Be realistic about how much time it takes to prepare for class, how much time it takes to do your legal writing assignments and even how much time it takes to do life tasks like going grocery shopping or working out. A study schedule only works if it reflects what actually needs to be done each week.
Also, take a step back and look at the semester as a whole. Map out your weeks in your calendar. When are exams? When do you want to start your outlines? When can you start taking practice exams? Do not be the student who does not know when their exams are for the semester. Make sure these important dates are on your study schedule and on your mind throughout the semester.
Constantly update your study schedule. If you get sick, re-work your study schedule so you can get caught up and back on track. Check in with your study schedule weekly to make sure it is still working for you.
If you are more productive at night, work at night. If you are more productive in the morning, work in the morning. If you work with your personal preferences, you’ll find you’re more productive. However, make sure you are actually focused during these times. Do not check social media or e-mail, unless the email is from us of course!
Get rid of your cognitive worry by having a set time when you will work on things. Thinking about that every day is stressful and requires mental energy. Why would you do that to yourself? It is far easier to just decide that you’re going to read at night after dinner, and for half a day on the weekend.
List your Tasks. Make a numbered list of tasks you need to get done and re-prioritize (re-number) it as necessary. Calendar rewards for yourself so you can stay motivated. Take one weekend afternoon off each week if you finish all of your work and studying. Cut down the time you spend reading and bump up the time you spend figuring out how all the topics you’re learning fit together and could be tested on an exam.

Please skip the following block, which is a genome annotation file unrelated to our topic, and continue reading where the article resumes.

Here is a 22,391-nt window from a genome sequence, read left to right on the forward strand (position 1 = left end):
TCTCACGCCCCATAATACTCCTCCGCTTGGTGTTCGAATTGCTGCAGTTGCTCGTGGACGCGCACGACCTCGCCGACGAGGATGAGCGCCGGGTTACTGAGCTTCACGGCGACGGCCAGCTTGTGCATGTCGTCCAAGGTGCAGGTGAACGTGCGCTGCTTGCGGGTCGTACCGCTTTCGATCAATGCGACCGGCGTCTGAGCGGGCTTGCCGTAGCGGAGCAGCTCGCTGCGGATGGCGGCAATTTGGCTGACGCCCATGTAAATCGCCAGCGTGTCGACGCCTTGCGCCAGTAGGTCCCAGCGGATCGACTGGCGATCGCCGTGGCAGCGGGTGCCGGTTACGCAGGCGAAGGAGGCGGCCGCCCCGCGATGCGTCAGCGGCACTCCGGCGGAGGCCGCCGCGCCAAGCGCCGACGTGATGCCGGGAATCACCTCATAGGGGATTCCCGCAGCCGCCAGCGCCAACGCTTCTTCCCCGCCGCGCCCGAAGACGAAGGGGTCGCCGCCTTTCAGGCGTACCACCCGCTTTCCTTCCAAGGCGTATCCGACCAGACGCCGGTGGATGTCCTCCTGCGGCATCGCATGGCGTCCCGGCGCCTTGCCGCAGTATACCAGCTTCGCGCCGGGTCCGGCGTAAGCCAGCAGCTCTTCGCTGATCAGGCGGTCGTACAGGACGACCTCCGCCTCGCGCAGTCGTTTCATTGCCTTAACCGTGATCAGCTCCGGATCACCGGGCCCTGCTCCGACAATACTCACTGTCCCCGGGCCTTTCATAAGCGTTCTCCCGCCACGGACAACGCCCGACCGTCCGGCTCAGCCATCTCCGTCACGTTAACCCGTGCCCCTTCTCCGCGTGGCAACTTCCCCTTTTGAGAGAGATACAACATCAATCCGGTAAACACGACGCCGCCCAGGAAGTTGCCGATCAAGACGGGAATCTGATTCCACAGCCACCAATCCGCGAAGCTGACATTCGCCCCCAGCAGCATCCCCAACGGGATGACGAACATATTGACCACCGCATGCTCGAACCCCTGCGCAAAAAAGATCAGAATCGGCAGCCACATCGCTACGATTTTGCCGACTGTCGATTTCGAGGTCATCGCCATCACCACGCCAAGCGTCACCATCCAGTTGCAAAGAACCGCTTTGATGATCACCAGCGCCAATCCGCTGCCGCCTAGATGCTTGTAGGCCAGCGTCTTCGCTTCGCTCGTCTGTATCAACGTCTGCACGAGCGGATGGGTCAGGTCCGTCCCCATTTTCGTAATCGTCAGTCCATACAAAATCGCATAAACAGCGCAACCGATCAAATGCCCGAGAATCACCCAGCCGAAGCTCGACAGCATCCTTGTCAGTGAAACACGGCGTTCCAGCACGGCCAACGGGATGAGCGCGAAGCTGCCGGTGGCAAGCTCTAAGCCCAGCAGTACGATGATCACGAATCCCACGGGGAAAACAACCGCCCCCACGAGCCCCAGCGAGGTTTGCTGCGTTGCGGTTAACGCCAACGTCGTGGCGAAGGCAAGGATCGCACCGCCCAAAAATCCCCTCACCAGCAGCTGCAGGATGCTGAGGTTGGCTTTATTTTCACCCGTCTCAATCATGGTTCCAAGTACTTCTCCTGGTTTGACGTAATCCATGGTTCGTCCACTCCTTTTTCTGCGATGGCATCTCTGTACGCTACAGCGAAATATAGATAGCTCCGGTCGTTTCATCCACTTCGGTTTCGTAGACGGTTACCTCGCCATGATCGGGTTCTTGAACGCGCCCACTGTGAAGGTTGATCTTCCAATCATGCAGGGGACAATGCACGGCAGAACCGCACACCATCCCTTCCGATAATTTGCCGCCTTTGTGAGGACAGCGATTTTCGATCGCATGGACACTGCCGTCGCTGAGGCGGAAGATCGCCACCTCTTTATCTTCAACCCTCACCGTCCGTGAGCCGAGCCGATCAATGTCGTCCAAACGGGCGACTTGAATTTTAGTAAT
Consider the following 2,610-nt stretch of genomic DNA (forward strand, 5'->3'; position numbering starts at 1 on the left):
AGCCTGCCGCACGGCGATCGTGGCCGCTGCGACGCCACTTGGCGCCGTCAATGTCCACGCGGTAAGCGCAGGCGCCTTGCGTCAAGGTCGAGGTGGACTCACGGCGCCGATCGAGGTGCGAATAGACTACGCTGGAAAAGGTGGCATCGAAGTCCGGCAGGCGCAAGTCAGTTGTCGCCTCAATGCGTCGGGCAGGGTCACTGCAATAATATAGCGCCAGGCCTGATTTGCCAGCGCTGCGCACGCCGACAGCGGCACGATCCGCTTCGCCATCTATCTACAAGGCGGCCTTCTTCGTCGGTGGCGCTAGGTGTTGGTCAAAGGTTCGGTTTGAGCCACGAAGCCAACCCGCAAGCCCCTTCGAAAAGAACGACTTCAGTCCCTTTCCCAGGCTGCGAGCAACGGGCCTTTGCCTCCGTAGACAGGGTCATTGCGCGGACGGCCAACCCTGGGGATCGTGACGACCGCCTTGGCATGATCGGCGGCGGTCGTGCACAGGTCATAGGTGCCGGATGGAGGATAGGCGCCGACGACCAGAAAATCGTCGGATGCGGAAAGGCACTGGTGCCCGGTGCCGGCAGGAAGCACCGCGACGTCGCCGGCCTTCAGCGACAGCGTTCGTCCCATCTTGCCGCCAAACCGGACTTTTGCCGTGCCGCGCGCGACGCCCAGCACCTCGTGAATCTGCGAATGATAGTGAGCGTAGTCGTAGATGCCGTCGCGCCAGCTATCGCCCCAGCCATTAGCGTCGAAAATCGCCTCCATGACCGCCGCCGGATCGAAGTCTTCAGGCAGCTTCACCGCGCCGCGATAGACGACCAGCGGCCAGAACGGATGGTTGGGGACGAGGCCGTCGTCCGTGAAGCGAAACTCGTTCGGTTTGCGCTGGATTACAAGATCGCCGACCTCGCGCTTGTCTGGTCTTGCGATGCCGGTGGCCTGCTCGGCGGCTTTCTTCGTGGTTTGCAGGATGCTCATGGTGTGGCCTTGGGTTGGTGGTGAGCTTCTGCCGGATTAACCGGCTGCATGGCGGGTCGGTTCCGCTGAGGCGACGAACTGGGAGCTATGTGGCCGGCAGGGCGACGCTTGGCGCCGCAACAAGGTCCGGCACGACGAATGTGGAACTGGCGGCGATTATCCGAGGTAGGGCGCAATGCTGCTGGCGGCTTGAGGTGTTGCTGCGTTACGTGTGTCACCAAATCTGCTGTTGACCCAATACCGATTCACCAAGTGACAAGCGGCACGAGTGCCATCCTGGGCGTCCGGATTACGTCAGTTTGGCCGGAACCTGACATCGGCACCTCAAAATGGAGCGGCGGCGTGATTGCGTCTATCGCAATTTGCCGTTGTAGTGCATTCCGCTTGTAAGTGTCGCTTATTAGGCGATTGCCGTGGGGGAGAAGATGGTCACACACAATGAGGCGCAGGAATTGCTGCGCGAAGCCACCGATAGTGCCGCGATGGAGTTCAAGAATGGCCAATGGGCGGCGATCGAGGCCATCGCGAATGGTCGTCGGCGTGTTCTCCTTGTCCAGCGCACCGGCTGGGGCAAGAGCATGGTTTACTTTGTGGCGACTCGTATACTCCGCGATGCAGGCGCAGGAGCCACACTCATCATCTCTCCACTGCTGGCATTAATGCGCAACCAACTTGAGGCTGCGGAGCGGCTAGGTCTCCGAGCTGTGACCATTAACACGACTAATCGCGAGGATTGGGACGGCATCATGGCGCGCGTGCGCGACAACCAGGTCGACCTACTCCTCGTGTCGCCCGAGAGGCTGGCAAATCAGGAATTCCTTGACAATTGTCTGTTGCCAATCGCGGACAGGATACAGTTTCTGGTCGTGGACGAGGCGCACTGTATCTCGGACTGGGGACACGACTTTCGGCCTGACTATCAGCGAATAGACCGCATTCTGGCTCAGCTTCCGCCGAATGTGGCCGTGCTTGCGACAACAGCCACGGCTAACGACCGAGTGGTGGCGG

Law school, unlike legal practice and life in general, tends not to generate emergencies. Believe it or not, you have it easy right now! Imagine when opposing counsel sends you a long document and then makes an argument that you must come up with response because time is of the essence. At the start of the semester, you know when classes meet, when assignments are due, when exams are scheduled. Set up a calendar for the semester, with these known law school dates, as well as known dates from real life, like holidays, family events, etc., understanding that unforeseen circumstances may arise. That’s the big picture. Then fill in the details, breaking each course into smaller, doable tasks. Your syllabus and our advice will help you here.
LST – Law School Tutor assists students in achieving high grades during law school, in order to ensure that they have better academic opportunities during law school and better job opportunities after law school.
For more information, please contact LST at firstname.lastname@example.org